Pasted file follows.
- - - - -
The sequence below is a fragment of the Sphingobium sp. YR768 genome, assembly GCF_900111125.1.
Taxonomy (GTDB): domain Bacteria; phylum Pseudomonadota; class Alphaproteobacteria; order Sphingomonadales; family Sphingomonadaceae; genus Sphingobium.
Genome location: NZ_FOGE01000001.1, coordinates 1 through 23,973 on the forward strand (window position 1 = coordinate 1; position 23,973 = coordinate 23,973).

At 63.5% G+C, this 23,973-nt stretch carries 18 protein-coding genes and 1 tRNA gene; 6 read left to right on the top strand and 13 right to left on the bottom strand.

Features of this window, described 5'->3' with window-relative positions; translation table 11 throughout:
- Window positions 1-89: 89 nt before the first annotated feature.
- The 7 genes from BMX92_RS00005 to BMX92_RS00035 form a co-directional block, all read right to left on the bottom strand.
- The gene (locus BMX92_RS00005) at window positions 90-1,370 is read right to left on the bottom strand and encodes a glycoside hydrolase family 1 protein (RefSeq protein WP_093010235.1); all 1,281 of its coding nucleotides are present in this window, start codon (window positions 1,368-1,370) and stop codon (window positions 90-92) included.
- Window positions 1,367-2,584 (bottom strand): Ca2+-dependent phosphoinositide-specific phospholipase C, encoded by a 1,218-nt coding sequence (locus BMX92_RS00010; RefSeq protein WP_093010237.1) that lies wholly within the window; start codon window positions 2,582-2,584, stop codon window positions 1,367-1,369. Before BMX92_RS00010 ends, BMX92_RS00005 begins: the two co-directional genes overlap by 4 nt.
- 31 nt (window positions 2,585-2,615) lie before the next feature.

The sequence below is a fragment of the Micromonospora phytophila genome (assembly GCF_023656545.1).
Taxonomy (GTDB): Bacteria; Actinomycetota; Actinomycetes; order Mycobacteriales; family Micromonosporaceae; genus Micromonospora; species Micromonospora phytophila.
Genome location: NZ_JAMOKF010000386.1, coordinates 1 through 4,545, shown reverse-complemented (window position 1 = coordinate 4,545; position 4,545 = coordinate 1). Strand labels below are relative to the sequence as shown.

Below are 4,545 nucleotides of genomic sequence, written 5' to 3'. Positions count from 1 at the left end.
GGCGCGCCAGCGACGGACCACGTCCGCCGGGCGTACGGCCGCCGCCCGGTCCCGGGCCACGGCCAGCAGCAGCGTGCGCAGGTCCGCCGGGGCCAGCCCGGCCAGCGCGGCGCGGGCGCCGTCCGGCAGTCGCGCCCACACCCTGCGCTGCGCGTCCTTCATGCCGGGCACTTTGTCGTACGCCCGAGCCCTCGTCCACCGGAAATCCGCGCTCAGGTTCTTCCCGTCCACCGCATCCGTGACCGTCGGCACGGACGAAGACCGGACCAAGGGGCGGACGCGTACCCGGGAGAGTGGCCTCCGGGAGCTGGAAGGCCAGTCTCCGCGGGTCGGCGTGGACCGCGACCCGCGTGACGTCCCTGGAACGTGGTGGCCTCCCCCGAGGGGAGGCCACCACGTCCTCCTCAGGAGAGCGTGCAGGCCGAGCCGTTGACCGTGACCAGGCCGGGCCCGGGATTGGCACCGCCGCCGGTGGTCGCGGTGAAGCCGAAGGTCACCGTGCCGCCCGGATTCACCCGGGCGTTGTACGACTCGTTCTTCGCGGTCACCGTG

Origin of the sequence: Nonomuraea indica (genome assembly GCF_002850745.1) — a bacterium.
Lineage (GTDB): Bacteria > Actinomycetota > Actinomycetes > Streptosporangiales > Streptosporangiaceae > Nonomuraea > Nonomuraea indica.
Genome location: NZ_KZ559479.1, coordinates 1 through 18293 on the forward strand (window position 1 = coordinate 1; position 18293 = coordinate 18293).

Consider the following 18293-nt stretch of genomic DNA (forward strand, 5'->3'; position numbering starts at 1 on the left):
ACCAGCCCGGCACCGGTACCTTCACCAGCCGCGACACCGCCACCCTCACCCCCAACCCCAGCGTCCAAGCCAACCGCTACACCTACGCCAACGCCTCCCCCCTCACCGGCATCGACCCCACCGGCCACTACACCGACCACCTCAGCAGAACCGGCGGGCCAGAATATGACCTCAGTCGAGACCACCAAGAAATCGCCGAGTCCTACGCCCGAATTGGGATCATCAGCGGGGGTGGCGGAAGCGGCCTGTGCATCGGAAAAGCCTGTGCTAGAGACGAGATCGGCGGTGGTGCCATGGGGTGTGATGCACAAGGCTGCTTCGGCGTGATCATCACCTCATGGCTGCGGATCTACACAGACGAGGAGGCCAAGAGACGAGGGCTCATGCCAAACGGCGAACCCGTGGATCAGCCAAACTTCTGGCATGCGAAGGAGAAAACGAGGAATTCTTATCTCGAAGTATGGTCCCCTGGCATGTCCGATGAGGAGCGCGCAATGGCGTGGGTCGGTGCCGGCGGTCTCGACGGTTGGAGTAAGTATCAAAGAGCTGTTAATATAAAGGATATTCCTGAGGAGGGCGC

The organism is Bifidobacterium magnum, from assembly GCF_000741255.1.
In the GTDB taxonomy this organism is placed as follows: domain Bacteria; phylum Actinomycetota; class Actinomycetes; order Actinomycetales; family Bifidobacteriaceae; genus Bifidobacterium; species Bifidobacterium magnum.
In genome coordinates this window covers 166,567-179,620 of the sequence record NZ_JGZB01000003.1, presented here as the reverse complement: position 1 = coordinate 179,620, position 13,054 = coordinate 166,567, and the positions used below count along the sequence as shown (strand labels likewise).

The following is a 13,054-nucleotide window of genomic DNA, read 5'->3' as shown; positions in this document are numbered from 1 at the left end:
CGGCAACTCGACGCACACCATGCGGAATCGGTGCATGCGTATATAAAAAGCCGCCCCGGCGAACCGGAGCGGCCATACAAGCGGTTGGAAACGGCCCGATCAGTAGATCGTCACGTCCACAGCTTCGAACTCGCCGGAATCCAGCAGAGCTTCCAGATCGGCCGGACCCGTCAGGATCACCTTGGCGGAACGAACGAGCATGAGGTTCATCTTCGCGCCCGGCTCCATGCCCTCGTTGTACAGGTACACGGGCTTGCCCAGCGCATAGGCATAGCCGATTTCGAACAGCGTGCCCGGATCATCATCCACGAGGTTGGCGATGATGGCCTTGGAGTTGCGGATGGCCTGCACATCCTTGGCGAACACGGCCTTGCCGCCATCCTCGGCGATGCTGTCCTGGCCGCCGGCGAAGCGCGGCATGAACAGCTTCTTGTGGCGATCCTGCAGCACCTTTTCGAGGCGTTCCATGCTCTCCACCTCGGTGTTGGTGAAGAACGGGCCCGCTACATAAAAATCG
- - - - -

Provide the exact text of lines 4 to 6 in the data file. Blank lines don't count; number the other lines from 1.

At 63.5% G+C, this 23,973-nt stretch carries 18 protein-coding genes and 1 tRNA gene; 6 read left to right on the top strand and 13 right to left on the bottom strand.

Features of this window, described 5'->3' with window-relative positions; translation table 11 throughout:
- Window positions 1-89: 89 nt before the first annotated feature.